Visiting a centre to plan for child contact can be something that parents feel very nervous about. This is perfectly normal and to be expected. It is worth remembering that parents will still be going through the stages of loss and separation in terms of their relationship with the children’s other parent. It is also possible that they will have a range of feelings or emotions toward this person.

Parents will often have their own reasons for not wanting to use a contact centre and will often feel judged or under the microscope. It is also the case that resident parents might be worried about using a contact centre because they are concerned that domestic (or any other) abuse will continue to take place whilst at the centre.

Prior to visiting the centre, and depending on the specifics of a family the following might be helpful:

  1. Speaking with the centre co-ordinator by phone can often be reassuring. The parent will be able to make sense of what the meeting will be about and how the time will be used. Centres are very used to supporting people in this way and will not have a problem with providing reassurance.
  2. The centre may have a website, that parents might find helpful.
  3. The NACCC website has a range of information. This will be reassuring for parents visiting a centre for the first time and help them to prepare.
  4. The NACCC website also has resources for children. Our website has been specifically designed around the needs of children. We know that sometimes the people caring for children are not best placed to support those children to prepare for contact sessions. This is not a reflection on the parenting capacity of that person, or a judgement of their character. The reason that parents often find this difficult relates more to their own feelings and emotions following the end of the relationship and therefore their ability to share positive information with their children which will help them to become excited about contact. There is a wealth of information there that is accessible and designed to reassure children whilst also helping them to anticipate what the future might look like. Additionally, NACCC also has an app and a range of stories that parents could support their children to be able to access.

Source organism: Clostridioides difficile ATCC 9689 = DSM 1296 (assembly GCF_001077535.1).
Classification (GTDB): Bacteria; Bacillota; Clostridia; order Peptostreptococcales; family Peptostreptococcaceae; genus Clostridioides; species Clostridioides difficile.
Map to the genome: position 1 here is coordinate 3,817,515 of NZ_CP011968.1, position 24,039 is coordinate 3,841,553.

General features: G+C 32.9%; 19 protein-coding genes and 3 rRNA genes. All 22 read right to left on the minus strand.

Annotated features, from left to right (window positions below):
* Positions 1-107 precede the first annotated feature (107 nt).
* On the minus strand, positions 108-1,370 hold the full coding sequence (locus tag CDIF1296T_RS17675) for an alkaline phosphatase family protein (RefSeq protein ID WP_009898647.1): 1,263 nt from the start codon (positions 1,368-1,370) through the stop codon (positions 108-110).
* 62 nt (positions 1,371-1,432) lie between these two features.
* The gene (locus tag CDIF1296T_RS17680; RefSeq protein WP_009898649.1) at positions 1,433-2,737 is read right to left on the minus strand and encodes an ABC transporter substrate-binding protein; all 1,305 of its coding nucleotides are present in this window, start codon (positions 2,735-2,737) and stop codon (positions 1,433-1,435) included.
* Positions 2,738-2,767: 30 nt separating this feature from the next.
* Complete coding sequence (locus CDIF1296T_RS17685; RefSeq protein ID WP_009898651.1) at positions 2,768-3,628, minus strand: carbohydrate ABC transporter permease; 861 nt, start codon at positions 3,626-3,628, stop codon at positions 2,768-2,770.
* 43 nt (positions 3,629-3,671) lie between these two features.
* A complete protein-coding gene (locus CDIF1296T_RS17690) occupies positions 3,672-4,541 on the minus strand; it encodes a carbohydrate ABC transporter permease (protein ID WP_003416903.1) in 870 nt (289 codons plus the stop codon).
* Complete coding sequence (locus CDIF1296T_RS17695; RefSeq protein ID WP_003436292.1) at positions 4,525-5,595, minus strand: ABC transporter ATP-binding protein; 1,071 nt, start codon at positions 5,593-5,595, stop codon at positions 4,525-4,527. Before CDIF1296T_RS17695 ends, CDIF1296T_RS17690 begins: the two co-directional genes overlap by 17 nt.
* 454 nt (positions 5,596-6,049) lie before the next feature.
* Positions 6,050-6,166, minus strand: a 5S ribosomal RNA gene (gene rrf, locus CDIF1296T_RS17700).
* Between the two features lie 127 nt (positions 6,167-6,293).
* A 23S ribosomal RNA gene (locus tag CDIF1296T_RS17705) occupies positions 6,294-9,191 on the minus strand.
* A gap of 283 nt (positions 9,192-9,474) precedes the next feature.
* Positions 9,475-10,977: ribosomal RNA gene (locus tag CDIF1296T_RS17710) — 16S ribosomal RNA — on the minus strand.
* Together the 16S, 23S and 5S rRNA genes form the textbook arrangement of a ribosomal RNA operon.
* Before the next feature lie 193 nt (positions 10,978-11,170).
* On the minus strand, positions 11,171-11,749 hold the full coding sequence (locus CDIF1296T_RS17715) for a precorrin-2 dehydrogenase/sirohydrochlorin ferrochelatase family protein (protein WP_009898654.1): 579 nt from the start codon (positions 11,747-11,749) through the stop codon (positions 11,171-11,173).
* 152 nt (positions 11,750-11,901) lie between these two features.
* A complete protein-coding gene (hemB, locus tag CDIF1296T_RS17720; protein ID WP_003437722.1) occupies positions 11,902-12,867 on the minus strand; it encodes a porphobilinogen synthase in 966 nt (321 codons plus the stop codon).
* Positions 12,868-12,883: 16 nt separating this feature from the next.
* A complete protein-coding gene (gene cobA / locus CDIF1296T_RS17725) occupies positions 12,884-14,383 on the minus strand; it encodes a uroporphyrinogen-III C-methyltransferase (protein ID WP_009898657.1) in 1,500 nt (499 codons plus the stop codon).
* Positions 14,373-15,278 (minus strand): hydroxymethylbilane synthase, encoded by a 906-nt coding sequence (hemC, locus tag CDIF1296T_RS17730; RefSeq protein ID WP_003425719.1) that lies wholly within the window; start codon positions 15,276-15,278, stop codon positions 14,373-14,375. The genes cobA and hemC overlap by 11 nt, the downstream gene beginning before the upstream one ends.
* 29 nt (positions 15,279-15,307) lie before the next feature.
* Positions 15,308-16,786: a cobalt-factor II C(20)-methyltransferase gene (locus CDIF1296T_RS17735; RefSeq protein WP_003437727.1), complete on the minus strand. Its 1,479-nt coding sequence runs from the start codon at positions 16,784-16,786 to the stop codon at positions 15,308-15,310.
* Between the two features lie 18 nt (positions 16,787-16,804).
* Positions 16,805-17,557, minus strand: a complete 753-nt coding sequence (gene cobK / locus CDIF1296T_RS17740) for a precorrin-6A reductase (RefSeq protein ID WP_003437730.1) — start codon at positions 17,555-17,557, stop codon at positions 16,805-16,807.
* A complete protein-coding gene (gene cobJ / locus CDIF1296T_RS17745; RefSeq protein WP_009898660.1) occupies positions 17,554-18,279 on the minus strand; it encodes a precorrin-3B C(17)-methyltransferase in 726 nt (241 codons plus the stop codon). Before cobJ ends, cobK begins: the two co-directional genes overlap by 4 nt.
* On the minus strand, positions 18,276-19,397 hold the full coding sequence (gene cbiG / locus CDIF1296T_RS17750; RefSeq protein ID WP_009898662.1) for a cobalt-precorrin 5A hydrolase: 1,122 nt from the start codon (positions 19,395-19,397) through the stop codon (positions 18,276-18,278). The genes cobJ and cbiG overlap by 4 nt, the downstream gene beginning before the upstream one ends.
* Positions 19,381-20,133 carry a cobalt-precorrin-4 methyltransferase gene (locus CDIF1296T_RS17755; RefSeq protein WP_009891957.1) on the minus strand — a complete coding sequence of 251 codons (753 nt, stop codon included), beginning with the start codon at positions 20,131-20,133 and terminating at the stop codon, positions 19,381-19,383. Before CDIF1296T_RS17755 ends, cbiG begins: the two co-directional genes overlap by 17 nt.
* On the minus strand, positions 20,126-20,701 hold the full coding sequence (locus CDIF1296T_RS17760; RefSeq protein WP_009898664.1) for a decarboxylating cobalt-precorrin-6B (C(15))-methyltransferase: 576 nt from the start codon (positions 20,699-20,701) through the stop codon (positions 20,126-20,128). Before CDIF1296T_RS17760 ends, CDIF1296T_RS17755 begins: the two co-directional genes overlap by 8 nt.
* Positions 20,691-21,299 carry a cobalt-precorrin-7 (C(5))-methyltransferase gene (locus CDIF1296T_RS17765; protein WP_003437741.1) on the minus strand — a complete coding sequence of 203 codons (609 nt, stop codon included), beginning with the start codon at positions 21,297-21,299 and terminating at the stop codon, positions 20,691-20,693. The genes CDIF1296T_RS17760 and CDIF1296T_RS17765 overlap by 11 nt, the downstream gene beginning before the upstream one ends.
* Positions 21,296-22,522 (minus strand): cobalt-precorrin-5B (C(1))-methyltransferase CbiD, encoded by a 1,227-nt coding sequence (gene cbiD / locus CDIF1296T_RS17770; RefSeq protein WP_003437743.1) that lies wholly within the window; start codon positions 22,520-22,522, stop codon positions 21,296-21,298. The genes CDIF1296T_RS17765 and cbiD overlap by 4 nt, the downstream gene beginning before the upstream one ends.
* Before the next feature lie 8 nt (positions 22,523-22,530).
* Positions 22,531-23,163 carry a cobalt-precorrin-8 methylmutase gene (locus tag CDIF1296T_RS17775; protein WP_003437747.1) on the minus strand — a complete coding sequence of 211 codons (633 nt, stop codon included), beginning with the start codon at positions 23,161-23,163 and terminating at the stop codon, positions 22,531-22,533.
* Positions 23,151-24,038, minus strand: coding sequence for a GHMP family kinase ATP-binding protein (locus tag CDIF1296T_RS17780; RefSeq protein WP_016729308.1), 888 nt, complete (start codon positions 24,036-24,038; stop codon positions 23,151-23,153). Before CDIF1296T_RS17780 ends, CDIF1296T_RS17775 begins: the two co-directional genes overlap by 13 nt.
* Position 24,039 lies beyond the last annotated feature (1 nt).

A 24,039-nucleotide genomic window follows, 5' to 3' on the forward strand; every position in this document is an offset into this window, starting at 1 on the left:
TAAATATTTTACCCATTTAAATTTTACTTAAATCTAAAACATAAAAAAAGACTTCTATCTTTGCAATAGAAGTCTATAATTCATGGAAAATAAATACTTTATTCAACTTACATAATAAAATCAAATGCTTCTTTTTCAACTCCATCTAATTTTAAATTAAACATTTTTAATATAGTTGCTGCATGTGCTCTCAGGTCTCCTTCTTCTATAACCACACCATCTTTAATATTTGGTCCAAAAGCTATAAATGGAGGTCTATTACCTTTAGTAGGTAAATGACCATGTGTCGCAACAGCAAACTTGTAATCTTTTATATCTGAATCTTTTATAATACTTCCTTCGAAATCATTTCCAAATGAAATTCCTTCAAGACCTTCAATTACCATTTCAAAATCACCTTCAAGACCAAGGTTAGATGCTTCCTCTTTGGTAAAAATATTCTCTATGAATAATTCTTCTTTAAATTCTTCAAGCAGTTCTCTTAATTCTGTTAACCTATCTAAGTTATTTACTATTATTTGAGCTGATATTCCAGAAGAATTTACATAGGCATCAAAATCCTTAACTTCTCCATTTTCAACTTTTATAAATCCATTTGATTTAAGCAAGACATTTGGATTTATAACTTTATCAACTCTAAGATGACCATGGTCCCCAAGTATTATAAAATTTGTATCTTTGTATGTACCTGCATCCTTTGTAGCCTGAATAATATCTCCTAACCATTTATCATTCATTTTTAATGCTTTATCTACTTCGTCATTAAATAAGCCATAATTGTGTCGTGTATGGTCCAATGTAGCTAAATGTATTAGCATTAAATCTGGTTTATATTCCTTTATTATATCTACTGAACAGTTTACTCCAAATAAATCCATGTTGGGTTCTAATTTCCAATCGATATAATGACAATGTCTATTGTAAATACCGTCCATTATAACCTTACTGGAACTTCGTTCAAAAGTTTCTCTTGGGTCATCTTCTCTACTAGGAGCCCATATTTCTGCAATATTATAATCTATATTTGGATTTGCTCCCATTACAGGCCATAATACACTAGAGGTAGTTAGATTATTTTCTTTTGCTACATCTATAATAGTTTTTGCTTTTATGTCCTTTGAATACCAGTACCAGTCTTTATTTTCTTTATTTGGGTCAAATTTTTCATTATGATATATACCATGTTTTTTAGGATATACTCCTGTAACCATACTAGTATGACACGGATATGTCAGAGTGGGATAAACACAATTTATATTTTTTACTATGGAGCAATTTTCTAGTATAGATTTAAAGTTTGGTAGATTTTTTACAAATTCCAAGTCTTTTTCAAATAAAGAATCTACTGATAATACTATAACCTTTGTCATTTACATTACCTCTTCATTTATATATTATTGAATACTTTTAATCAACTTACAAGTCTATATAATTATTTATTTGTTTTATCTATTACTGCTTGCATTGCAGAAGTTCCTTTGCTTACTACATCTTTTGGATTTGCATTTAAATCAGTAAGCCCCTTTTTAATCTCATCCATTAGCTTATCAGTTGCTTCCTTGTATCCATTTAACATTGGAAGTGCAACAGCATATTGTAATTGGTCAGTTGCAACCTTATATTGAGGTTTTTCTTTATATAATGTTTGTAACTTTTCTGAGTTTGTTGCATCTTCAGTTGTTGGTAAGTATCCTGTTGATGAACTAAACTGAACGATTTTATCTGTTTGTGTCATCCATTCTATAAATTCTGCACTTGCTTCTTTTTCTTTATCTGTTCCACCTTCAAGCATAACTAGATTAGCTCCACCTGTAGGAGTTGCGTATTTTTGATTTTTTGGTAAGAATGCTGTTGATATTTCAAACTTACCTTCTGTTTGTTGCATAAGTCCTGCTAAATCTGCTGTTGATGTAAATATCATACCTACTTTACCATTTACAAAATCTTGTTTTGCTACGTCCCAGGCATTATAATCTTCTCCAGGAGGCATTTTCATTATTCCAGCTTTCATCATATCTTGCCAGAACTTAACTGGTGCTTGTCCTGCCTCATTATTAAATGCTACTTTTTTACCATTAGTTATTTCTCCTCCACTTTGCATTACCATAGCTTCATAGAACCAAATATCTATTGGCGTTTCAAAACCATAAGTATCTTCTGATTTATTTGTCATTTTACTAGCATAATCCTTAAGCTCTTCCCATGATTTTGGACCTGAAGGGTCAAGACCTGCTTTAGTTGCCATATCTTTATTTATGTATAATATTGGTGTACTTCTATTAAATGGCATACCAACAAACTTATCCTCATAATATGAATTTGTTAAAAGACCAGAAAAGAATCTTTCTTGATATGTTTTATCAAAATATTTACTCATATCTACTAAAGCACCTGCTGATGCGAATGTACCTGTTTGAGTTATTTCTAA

5. The parents that have children living with them are often well placed to take meaningful steps to prepare children for face to face contact. How these look will vary from child to child and family to family, but typically it might include:
    • It being ok or better still encouraged to talk about contact and the other parent at home. Making something “ok” goes much further than saying it. Children must genuinely feel it.
    • Children should have a safe place to be able to ask questions about contact and where possible these should be answered as positively as possible.
    • Children might be helped to remember positive memories relating to the other parent, so that they are able to remember better times.
    • Children having access to photographs of the parent it is proposed that they will be sharing time with.
    • Children should also be offered the opportunity to have a pre-visit at the centre so that they have information shared with them as a level they are able to make sense of.

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